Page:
False gout creates true pain

DEAR DR. DONOHUE: Will you please give some information on pseudogout? My husband has it, and not much has been written about it. He has suffered from it in his wrist, knee and ankle. Most people don’t realize there is a difference between gout and pseudogout. — A.S.

ANSWER: Pseudogout (false gout) got its name because it resembles gout in many respects. With gout, uric acid crystals infiltrate joints. With pseudogout, calcium pyrophosphate dihydrate crystals penetrate joints and the tissues around joints. Like gout, pseudogout comes on at older ages. Also like gout, the presence of crystals in the joint can produce attacks of intense pain.

Surprisingly, some people with CPPD crystals in their joints don’t suffer pain. Most do. And the crystals damage the joint cartilage. The affected joint swells and turns red. In gout, the joint at the base of the big toe is the one most often targeted for a first attack. In pseudogout, the knee often is the first target. However, the wrist, ankle, shoulder, elbow and hands are other joints where pseudogout strikes.

X-rays of an involved joint help make the diagnosis. Recovering joint fluid containing calcium crystals is the most convincing evidence.

The pain of an acute pseudogout attack increases in severity over 12 to 36 hours, and lasts from a few days to a few weeks. Between attacks, the joints are pain-free, unless they also have osteoarthritis, and often they do.

The nonsteroidal anti-inflammatory drugs — like Motrin, Aleve or Advil — often can end an attack. Colchicine, a gout medicine, also can control an acute attack. Cortisone injections into the joint bring rapid relief. If a person suffers frequent attacks, the daily use of colchicine can prevent them.

DEAR DR. DONOHUE: Two months ago, I found out that I have Meniere’s disease. My symptoms are ringing in my left ear and a decreased hearing in that ear. A long time ago, I had dizziness, but I don’t now. My doctor has me on a low-salt diet and told me to avoid caffeine, alcohol, tobacco and stress. He didn’t prescribe medicine. Is there a medicine that gets rid of the ringing? — A.A.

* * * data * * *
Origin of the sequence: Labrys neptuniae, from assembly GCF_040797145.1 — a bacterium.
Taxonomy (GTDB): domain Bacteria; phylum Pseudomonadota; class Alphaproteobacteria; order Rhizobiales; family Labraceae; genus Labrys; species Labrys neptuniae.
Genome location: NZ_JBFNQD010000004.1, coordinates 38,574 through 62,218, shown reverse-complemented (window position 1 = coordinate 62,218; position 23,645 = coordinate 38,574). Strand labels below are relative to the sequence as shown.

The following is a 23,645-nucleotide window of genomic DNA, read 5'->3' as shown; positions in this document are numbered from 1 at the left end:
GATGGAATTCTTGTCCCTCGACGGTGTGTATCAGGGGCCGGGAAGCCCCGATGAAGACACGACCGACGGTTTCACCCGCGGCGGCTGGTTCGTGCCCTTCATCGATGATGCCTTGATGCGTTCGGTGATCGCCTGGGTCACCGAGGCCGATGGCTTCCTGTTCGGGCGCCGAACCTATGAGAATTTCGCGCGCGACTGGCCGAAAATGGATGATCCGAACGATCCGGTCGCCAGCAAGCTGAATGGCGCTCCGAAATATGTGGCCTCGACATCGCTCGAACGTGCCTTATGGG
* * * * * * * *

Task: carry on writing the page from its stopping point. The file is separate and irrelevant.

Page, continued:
ANSWER: Meniere’s (main-YARES) disease is attacks of tinnitus (ear ringing), hearing loss and dizziness. Many also complain of a feeling of fullness in the affected ear. The attacks last from two to 24 hours. The time between attacks shortens so that, at some point, the symptoms become permanent. The cause is a fluid buildup in the inner ear.

A very-low-salt diet improves symptoms for many patients. Diuretics — water pills — also help. Surgery that shunts fluid from the inner ear is another possibility. The Meniett device creates pulses of pressure waves to the inner ear to displace fluid, and has been successful for some. For hearing loss, a hearing aid comes to the rescue. With improved hearing, tinnitus often decreases. No medicine gets rid of it. You should see an ear, nose and throat doctor who can review all the possible treatments and tell you which are best suited for you.

DEAR DR. DONOHUE: My grandson has epididymitis. Where does it come from? Is it curable? — Anon.

ANSWER: The epididymis is a comma-shaped structure on the back of the testis. It is a long — 15 feet to 20 feet — very slender, twisted tube, coiled so tightly that it fits in a small space. It provides nutritious fluid for sperm and is a temporary lodging place for them. Epididymitis (EP-uh-DID-uh-MITE-iss) is a painful inflammation of that structure, usually due to a bacterial infection. The bacteria come from other sites in the urinary tract or by way of sexual transmission.

This is a common condition. It’s responsible for 600,000 doctor visits a year in the United States. Antibiotic treatment almost always results in quick relief from symptoms and a complete cure, in most cases.

Dr. Donohue regrets that he is unable to answer individual letters, but he will incorporate them in his column whenever possible. Readers may write him or request an order form of available health newsletters at P.O. Box 536475, Orlando, FL 32853-6475. Readers may also order health newsletters from www.rbmamall.com.

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